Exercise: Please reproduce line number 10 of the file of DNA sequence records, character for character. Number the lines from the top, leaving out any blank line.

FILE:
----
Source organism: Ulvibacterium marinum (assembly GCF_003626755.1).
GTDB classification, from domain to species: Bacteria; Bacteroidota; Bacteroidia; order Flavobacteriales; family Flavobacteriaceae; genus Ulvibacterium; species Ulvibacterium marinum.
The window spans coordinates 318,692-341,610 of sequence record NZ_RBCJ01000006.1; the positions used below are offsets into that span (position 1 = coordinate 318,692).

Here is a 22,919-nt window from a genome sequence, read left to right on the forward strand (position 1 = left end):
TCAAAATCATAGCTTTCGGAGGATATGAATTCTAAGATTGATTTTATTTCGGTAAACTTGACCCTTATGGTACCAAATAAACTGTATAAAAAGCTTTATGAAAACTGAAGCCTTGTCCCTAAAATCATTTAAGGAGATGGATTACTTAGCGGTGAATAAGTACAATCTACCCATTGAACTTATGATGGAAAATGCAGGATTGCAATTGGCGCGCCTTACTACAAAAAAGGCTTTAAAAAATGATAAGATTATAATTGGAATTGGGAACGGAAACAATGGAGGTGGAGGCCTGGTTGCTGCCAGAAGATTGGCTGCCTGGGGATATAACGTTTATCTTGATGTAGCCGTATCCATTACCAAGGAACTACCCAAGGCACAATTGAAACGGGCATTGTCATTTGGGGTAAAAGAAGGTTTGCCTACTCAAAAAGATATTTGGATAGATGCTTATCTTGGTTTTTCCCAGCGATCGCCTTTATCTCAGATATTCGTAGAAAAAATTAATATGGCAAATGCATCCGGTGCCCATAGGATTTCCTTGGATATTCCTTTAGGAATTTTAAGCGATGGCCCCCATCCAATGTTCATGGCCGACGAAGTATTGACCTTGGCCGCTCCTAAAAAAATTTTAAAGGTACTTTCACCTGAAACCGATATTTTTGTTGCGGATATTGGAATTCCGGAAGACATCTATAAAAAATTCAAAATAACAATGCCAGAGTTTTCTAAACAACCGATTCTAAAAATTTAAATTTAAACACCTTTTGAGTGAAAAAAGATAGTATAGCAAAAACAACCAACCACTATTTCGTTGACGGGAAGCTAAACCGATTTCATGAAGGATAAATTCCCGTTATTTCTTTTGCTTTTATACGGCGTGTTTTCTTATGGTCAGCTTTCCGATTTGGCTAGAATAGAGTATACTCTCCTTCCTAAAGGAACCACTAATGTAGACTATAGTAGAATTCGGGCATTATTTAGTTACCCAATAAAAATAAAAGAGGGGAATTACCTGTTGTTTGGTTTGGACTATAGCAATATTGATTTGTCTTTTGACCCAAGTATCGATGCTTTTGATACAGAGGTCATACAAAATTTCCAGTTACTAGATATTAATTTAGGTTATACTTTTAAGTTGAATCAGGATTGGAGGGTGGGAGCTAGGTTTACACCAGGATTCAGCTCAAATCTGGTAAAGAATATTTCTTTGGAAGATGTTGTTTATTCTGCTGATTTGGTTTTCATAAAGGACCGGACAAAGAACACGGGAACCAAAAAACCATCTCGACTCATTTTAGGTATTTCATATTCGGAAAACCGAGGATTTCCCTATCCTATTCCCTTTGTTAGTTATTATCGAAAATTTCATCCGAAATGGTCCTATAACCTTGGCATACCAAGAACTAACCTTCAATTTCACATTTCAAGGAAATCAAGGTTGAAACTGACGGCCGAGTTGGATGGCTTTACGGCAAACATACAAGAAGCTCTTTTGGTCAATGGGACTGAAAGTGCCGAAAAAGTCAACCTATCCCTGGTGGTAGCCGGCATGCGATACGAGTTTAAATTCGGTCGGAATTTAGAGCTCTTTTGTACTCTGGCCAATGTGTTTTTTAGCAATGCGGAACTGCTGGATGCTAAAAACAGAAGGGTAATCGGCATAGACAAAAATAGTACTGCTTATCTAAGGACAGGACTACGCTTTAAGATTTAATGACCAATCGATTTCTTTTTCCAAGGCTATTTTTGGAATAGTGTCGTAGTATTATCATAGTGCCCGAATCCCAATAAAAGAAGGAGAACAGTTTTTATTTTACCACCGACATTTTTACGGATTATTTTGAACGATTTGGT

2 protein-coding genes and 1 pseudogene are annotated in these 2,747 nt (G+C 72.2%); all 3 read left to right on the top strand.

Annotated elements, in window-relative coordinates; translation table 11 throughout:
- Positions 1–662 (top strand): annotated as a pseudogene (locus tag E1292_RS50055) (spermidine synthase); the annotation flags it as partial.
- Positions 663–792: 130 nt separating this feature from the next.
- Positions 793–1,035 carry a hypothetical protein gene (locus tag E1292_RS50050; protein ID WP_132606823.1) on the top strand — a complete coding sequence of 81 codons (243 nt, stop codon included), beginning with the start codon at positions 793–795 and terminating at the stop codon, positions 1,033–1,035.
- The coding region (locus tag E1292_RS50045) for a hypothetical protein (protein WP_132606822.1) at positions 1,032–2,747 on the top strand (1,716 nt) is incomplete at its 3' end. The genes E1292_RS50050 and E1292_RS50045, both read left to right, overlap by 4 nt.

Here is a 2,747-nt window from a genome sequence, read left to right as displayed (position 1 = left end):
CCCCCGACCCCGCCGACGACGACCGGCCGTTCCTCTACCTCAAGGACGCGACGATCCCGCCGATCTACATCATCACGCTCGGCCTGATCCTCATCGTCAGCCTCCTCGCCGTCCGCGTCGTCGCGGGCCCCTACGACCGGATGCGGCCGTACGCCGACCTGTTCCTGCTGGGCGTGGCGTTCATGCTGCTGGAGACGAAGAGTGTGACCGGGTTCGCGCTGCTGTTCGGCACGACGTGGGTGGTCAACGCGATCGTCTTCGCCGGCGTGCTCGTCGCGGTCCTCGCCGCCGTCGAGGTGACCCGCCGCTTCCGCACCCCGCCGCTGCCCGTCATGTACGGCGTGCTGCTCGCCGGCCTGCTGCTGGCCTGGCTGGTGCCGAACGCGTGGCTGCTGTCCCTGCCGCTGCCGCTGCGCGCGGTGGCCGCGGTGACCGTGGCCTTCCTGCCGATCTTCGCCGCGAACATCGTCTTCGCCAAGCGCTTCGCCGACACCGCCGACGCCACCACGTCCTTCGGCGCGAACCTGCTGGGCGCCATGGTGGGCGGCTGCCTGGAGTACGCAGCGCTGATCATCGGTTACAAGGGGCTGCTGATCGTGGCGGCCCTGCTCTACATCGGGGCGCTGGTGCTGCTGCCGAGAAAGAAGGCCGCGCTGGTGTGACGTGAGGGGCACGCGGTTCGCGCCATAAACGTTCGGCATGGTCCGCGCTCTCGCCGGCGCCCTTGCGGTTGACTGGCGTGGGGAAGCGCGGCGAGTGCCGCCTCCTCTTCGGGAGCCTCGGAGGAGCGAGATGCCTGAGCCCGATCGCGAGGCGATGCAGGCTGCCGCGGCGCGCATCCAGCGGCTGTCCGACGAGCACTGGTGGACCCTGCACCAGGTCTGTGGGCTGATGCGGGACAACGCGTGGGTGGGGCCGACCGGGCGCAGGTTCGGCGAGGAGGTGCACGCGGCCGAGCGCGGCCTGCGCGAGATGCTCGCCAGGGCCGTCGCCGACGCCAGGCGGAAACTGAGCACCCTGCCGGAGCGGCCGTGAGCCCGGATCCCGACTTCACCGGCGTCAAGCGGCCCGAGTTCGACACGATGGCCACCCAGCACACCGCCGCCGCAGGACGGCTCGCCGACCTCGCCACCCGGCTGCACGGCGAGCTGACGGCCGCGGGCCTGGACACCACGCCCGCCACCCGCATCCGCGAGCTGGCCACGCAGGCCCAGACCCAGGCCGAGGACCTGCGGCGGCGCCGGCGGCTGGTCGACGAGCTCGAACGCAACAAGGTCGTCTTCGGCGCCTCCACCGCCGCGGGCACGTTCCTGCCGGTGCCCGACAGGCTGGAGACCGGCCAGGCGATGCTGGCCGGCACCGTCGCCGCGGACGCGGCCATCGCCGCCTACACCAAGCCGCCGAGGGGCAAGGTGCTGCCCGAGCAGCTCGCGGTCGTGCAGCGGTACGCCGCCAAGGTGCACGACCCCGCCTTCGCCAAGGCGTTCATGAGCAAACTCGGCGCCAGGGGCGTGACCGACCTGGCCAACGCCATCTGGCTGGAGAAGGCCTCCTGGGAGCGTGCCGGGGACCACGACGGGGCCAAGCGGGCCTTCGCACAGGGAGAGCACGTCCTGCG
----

- Positions 793–1,035 carry a hypothetical protein gene (locus tag E1292_RS50050; protein ID WP_132606823.1) on the top strand — a complete coding sequence of 81 codons (243 nt, stop codon included), beginning with the start codon at positions 793–795 and terminating at the stop codon, positions 1,033–1,035.